Every school year, my incoming students receive a welcome letter. Included in their packet is something a little different: a snack-sized baggie of sand. One student may receive some black volcanic sand from Japan; another gets green sand from Hawaii; still another receives the silky sand from Florida’s west coast; while another may get the pink sand found on Bermuda’s pristine beaches.
On the first day of school, the students look at their sand samples under a microscope. There are always lots of requests for me to come see what they have discovered when they view the sand magnified. To the naked eye, sand may look quite dull. But under a microscope, the students can see all the beautiful little rocks or shells that make it distinctive.
Getting to know my students is like that. Initially one may appear too shy or way too talkative. But when you look at a student under your teacher microscope, you start to learn and appreciate individual characteristics—what makes that student special.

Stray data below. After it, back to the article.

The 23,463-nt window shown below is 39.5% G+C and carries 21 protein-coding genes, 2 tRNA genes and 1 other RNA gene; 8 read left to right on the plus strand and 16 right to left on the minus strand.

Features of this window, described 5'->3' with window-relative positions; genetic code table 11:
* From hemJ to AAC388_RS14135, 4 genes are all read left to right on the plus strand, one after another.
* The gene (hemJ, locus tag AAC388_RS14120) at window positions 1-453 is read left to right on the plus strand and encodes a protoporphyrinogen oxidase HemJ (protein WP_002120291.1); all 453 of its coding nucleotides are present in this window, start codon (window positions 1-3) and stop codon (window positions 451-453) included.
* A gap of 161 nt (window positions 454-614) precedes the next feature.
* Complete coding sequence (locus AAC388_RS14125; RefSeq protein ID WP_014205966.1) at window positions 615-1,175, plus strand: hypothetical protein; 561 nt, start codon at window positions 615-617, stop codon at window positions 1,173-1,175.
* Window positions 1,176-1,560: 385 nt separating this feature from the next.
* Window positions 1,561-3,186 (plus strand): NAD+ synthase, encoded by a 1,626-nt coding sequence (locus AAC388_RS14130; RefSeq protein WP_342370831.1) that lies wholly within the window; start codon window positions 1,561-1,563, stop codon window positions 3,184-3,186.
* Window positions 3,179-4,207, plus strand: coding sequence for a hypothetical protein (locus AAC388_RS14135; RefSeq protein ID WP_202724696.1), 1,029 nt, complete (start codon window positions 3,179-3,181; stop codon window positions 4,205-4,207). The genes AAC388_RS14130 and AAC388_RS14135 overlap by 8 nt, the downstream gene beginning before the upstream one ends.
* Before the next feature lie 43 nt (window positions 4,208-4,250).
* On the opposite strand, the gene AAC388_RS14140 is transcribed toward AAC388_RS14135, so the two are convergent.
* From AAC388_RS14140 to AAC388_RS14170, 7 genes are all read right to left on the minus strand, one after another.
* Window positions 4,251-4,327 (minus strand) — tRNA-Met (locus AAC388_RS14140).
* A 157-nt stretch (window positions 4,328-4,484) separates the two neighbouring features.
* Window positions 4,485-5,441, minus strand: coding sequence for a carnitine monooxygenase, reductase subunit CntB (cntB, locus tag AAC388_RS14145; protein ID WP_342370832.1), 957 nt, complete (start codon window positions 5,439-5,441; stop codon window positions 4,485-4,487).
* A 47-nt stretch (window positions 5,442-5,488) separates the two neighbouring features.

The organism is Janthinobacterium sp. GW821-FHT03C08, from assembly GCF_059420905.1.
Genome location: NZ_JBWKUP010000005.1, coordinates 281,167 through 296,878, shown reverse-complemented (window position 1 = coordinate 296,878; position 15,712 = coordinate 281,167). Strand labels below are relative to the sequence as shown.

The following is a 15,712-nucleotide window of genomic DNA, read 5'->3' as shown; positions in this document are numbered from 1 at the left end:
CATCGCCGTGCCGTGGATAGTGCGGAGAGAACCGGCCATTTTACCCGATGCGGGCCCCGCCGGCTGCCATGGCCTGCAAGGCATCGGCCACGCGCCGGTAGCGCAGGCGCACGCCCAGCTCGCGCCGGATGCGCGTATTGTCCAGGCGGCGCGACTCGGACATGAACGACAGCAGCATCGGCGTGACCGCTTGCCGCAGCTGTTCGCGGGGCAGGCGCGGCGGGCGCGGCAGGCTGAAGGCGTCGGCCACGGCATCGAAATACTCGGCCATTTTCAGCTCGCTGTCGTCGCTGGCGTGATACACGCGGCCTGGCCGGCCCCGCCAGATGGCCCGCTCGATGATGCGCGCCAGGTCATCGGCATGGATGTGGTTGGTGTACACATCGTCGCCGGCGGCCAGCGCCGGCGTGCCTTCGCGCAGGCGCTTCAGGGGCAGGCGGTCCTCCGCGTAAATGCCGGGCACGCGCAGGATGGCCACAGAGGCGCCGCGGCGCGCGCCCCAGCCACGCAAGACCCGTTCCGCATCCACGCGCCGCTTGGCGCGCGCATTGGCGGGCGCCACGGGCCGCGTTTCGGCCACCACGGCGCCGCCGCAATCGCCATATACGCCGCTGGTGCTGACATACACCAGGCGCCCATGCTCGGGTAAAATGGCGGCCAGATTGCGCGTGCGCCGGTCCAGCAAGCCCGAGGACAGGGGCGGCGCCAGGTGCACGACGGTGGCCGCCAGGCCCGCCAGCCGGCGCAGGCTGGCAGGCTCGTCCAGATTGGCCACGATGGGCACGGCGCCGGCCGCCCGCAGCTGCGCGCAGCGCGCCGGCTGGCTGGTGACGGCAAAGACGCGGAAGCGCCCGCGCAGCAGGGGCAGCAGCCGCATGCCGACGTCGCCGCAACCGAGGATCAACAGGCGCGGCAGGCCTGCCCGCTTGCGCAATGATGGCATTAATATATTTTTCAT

Equally important during the beginning of the school year is building community. Here the sand comes into play again. Once we scientifically examine the sand, it’s time to create our own “beach.” Sometimes we make the beach right away; other times, it takes longer. This all depends on how long it takes for the individual students to truly become a class.
To create a beach, each child pours his or her baggie into a glass jar. The jar represents our class, and each layer of sand in the jar represents a student. To me, it’s important that students maintain their unique personalities while contributing as caring and respectful class members. This beach-creating ceremony is always a special one. The shelf over my sink holds all the jars from previous classes. My sand collection is replenished each year by students bringing me sand from places they visit. They know that nothing makes me happier than getting a bag of sand that will eventually be sent to my next class. The sand keeps them forever a part of my classroom community.
Erickson is a Teaching Tolerance blogger and a teacher at Thoreau Elementary School in Concord, Mass.